- 3 Min Read
- By: Tim Wong
How To Store Your Car Outdoors
Like it or not, there will come a time that you just won’t be able to drive your car. Maybe it's because you need to put it away for the season, or that you need to take care of other projects before getting back to your toy. Nonetheless, if you need to park your car for long periods of time, you better make sure to put it away properly. Failure to do so may mean a ride with more problems than you last left it with.
Step 1: Buy a car cover and retention clips
Without a doubt, UV from the sun causes the most damage to plastics and paint. There are a multitude of car covers available from heavy-duty waterproof covers which can cost over $100 to cheaper covers for under $25. Some shopping and research will tell you that the more expensive covers will generally protect your car to a greater extent. I personally went with a cheaper cover as I didn’t expect to keep my car outdoors for long.
Also make sure you buy a cover retention kit. If you don’t, I can promise you that your cover will blow away. Ask me how I know.
Step 2: Wash, wax, detail, and take care of your car’s seals
You may think this step as unnecessary because you’re simply going to keep it under a cover for a while, but this is most certainly the most important step. If there’s dirt on your car when you put the cover on, you will come back to a car with a paint scratched as if a hundred cars thought your car was its scratching pole. Wax will both protect the paint and keep it as scratch-free as possible.
Use a good plastic conditioner and cover your plastic trim. There’s no better time to let the product soak into your plastic to revitalize it.
For your rubber seals, spray silicone spray on them to keep them soft and supple.
Step 3: Take care of rust spots and spray penetrating fluid on any potential bolts
WD-40, also known as the do-everything wonder spray, works best when used for its original task, keeping rust away. I don’t blame you if you thought WD-40 was simply a good lubricant, because that’s what most people use it for nowadays. However, the original purpose of WD-40 was to displace water and keep airplane frames rust free while in storage. Hence, the name, Water Displacement-40. Spray WD-40 around any spots that have rust and/or you believe may start to rust. Exposed bolts, and the underbody are great places for WD-40.
Also be sure to take advantage of your sitting car by spraying your favorite rust penetrant (WD-40 also works) onto any bolts that you plan on removing soon. As I am planning on doing my head gasket, I made sure to put some penetrant on the exhaust manifold studs.
Step 4: Disconnect your battery
Disconnect your battery and any accessories connected to it. Better yet, take your battery out and keep it on a battery maintainer, fresh for the next drive.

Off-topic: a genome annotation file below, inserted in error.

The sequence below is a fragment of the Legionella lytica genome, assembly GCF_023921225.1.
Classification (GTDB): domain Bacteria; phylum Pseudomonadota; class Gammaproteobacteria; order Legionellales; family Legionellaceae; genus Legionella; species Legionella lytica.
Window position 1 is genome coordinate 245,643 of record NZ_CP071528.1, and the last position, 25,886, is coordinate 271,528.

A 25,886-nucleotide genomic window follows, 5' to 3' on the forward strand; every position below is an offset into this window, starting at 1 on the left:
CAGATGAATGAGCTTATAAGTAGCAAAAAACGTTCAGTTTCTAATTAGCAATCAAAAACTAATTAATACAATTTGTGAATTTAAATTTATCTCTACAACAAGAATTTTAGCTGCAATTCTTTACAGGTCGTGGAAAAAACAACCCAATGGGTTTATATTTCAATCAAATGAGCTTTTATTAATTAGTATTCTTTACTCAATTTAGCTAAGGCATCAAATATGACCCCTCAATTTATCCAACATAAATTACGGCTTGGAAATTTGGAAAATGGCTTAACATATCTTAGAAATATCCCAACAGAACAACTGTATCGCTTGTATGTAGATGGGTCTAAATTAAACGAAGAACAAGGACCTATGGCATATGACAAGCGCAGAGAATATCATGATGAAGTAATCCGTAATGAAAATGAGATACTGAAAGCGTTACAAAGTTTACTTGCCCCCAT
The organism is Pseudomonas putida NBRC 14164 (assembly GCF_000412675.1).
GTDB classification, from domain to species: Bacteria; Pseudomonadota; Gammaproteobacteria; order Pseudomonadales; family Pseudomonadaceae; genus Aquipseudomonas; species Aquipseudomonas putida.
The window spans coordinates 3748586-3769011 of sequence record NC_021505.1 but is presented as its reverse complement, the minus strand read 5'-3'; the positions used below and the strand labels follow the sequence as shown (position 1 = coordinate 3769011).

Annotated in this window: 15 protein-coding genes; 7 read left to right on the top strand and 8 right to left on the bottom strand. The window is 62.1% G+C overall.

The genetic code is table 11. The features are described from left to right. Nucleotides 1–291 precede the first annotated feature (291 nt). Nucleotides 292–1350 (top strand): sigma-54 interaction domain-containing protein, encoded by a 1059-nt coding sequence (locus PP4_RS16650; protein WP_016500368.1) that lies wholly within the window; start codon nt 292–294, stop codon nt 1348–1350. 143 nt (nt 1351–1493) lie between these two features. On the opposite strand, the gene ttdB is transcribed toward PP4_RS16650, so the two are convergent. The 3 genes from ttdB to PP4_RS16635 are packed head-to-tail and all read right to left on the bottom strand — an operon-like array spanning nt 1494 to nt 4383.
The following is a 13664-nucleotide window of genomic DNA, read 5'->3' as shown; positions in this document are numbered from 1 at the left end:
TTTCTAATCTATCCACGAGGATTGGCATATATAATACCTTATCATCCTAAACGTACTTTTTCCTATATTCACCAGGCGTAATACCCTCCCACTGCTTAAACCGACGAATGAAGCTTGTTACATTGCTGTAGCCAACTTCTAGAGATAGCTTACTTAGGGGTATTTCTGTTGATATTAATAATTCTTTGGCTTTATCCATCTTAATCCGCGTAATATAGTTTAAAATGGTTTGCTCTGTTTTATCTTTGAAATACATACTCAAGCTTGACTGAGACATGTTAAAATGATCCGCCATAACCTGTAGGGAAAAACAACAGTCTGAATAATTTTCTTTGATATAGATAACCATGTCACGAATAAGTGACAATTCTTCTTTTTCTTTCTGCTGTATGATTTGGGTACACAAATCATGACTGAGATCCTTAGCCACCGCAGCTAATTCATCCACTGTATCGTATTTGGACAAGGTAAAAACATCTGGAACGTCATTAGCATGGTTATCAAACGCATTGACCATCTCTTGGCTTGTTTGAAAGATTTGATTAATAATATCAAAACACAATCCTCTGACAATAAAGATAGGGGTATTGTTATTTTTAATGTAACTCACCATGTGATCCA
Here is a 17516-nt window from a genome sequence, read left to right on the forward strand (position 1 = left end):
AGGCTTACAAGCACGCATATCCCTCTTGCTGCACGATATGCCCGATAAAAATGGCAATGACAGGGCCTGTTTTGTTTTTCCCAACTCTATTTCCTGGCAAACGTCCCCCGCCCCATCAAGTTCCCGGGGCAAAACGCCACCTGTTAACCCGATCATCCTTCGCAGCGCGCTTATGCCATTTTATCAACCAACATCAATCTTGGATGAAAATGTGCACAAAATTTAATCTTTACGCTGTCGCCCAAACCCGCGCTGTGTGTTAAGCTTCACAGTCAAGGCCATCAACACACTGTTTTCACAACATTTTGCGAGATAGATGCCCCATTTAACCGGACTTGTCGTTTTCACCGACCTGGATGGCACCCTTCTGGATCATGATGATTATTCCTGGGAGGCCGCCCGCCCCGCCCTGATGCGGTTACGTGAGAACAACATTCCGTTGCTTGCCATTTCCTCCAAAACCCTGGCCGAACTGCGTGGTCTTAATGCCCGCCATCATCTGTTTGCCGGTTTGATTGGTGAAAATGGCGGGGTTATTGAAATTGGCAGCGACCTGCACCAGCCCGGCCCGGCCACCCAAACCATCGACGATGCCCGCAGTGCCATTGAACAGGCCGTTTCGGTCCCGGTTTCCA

Step 5: Put your car up on jack stands and pump up your tires
Up next is ensuring that your tires don’t turn into odd shapes. If you let your car sit on its inflated tires for long periods of time, you’ll get flat spots. To prevent this, either remove your tires completely, and store them away, or simply lift your vehicle off the ground and keep the tires from touching. After storing your tires, or leaving them on the car, pump them up to 40 PSI to keep them nice and round, accounting for eventual loss of pressure over time.
Optional: If in doubt, remove your brake pads and rotors and store them inside. Brake rotors rust very quickly when not in use, and you may end up glazing them when you put your car back on the road. When you store them, spray some WD-40 on it to keep them fresh, but make sure you remember to clean them off before putting them back on the car!
Step 6: Remove your wipers and/or raise them off the windshield
It is best to remove your wipers completely if you plan on using them again, or just put a block of wood under the wiper arms, resting on the glass. I initially put them on blocks of wood, but decided on removing them entirely later.
Step 7: install your car cover
Install your car cover, covering one corner of your car and pulling it over to the opposite side. It is a little tricky, and is best done with two people, but one can do it with a bit of finesse. Just try not to let the inside of the cover touch the ground, or else it might pick up debris that may deposit itself onto your paint. Just of note, car covers are designed to fit one way. If it doesn’t sit right, you may have just installed it backwards.
Secure it with your retention clips, placing a bungee across your car, in front of the front wheels and behind the rear wheels. Again, it is very important you install these retention clips as your cover will almost surely blow off.
Step 8: Maintenance
Your car should be relatively maintenance-free if stored away. Check up on your car every couple weeks to make sure no rodents have make their nest in your engine compartment, or even worse, made their way into your car. Keep any debris off the cover of your car, and make sure the cover is never waterlogged or has pooling water.
If you’ve done this correctly, your car will just as fresh on your first drive as when you stored it away. As for me, I need to take care of a head gasket at a later date. I better not come back to a car full of Ratatouille.
Tim is a Canadian from Windsor, with a knack for taking things apart, and sometimes putting them back together. He is a mechanical engineer by day and backyard mechanic by night. His mantra in life is to never break another bolt.